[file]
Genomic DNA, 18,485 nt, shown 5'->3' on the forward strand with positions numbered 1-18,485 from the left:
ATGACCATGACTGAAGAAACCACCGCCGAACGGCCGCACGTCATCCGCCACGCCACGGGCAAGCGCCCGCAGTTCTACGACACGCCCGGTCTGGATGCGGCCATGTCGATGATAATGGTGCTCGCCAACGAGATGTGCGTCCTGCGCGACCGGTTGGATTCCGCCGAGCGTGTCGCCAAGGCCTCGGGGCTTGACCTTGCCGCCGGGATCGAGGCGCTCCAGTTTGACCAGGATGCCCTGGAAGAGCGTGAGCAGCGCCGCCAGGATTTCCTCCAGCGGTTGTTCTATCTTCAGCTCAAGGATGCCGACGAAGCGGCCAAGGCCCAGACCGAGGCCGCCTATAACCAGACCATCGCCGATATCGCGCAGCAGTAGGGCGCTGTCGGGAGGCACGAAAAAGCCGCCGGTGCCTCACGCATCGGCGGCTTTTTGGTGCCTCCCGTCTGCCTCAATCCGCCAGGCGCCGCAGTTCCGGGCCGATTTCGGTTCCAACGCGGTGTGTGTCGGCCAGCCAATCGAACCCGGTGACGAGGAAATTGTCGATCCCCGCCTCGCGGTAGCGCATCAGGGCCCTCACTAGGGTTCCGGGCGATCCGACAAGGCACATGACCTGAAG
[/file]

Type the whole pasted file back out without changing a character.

Genomic DNA, 18,485 nt, shown 5'->3' on the forward strand with positions numbered 1-18,485 from the left:
ATGACCATGACTGAAGAAACCACCGCCGAACGGCCGCACGTCATCCGCCACGCCACGGGCAAGCGCCCGCAGTTCTACGACACGCCCGGTCTGGATGCGGCCATGTCGATGATAATGGTGCTCGCCAACGAGATGTGCGTCCTGCGCGACCGGTTGGATTCCGCCGAGCGTGTCGCCAAGGCCTCGGGGCTTGACCTTGCCGCCGGGATCGAGGCGCTCCAGTTTGACCAGGATGCCCTGGAAGAGCGTGAGCAGCGCCGCCAGGATTTCCTCCAGCGGTTGTTCTATCTTCAGCTCAAGGATGCCGACGAAGCGGCCAAGGCCCAGACCGAGGCCGCCTATAACCAGACCATCGCCGATATCGCGCAGCAGTAGGGCGCTGTCGGGAGGCACGAAAAAGCCGCCGGTGCCTCACGCATCGGCGGCTTTTTGGTGCCTCCCGTCTGCCTCAATCCGCCAGGCGCCGCAGTTCCGGGCCGATTTCGGTTCCAACGCGGTGTGTGTCGGCCAGCCAATCGAACCCGGTGACGAGGAAATTGTCGATCCCCGCCTCGCGGTAGCGCATCAGGGCCCTCACTAGGGTTCCGGGCGATCCGACAAGGCACATGACCTGAAG